Oh yeah, and what happened to the U.S. leave Afghanistan date of July 2011?

Obama Afghan Withdrawal July 2011

I won’t take up your or my time trying to reword the already fine arguments put forth for a recall of American troops from Afghanistan.  I will point you towards this petition organized by Rethink Afghanistan and the fine thoughts of a former Congress on Urban Ministry co-chair, longtime friend of SCUPE, and editor of Sojourners: Jim Wallis.

Rethink Afghanistan Petition


Calling Everyday People

Toylee Green-Harris Peacemaking Insight

Toylee Green-Harris, recruiter extraordinaire for the Masters of Arts in Social Justice and Community Development, invites you to be one of the everyday people gathering at the 2011 Congress on Urban Ministry to help change the way individuals, our nation and our world think about violence.

Learn more about how your individual ministry as well as the larger church ministry and community can come together around some practical skills to transform the way we think about the epidemic of violence.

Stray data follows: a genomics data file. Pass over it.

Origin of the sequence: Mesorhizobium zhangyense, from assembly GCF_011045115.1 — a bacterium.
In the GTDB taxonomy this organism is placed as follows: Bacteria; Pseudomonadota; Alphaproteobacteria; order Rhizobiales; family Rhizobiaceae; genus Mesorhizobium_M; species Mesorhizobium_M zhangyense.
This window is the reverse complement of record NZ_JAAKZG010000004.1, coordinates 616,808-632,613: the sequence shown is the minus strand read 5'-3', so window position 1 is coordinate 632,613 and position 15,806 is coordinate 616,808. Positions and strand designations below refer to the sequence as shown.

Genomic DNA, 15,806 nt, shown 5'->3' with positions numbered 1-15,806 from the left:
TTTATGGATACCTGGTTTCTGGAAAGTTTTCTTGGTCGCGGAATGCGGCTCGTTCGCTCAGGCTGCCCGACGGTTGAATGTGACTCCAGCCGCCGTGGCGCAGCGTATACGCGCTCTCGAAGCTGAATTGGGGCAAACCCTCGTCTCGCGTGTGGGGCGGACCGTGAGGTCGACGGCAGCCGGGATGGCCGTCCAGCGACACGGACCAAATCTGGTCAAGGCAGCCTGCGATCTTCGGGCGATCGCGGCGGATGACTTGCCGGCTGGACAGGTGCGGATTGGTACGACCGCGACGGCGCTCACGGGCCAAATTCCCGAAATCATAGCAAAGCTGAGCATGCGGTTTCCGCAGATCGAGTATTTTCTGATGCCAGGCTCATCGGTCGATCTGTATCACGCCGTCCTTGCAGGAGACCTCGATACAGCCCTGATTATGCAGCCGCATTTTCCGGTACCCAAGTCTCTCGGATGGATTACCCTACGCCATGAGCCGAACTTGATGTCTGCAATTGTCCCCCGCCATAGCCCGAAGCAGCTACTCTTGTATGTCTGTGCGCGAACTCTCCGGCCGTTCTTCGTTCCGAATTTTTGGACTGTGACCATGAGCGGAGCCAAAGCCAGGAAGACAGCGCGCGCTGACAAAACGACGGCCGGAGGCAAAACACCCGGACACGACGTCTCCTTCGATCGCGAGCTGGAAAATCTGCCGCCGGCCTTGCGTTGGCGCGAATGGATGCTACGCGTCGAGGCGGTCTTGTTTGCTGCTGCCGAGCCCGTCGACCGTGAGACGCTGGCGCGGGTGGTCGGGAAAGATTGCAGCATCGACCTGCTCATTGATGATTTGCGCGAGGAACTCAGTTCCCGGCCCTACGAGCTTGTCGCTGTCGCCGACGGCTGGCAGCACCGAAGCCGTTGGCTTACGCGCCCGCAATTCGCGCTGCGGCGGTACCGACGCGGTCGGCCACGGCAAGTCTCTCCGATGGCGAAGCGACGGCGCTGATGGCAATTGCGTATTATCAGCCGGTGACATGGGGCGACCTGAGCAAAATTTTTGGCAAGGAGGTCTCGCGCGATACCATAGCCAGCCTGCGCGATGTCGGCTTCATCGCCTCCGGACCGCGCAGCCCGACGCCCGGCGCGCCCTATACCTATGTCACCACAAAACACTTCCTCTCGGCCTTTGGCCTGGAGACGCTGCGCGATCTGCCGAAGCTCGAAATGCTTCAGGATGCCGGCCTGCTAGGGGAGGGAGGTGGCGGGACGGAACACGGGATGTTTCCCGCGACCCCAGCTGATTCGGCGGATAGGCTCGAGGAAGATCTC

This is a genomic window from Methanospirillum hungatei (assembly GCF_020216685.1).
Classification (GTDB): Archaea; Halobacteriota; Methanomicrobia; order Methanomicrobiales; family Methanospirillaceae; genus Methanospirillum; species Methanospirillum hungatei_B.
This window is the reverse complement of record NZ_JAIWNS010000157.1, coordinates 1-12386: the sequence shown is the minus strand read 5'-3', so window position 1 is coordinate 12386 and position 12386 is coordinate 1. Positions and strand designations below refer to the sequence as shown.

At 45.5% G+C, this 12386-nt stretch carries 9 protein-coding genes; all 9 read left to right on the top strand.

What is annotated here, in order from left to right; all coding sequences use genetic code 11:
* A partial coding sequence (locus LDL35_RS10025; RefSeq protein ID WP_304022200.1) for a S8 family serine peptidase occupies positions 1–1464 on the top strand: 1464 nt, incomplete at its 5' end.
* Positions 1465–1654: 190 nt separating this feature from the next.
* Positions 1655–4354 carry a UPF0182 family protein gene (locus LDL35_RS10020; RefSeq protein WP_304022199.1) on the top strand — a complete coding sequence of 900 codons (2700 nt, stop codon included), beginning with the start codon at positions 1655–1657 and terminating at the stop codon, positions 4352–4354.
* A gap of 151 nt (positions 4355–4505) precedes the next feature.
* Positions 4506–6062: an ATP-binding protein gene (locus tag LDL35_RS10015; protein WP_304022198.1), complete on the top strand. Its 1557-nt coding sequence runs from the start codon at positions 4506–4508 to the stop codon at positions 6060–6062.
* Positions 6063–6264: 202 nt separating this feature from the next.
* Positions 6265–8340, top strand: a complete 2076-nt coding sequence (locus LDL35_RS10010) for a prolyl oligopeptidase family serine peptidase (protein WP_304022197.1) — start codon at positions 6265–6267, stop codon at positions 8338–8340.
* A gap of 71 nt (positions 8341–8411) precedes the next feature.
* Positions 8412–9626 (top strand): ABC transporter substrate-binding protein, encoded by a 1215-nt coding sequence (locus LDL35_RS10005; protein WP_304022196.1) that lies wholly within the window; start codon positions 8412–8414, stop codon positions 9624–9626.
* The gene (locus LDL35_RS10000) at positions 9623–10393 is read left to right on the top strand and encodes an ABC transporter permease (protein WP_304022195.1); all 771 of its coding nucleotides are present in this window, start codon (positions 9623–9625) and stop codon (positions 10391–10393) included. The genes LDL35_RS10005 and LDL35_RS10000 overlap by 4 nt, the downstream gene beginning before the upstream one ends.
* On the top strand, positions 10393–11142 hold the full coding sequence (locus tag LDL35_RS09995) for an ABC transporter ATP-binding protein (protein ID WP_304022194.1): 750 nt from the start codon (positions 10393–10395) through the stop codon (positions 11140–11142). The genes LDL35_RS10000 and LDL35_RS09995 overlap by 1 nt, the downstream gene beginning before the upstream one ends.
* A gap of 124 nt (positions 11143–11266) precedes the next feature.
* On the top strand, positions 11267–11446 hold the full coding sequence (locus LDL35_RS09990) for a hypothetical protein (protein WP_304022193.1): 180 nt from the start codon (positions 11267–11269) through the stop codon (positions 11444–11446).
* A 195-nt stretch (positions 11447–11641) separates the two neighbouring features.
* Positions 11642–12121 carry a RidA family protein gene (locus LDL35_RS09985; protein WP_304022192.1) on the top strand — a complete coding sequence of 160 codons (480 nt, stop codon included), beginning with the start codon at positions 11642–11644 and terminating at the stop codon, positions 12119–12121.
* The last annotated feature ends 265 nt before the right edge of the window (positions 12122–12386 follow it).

The Call towards Peace

Called towards Peace in a Culture of Violence

[originally published in the 2/11 issue of the Concord, the literary journal of Luther Seminary – St. Paul, MN]
[painting by Alex Roulette]

Driving past that spot became a sort of ritual for me – a litany my body would recite.  An act of devotion to a child who had been gunned down on a sidewalk I couldn’t, for the life of me, distinguish from the others around it.  A sidewalk I couldn’t distinguish from those I had grown up on two states away.

Weeks earlier the evening news had described details more concretely: South Side of Chicago, 15-year-old African American boy, sophomore in high school, robbed at gun point, fatally shot in the chest.  Within hours of the initial report he had a name: Marquell Blake.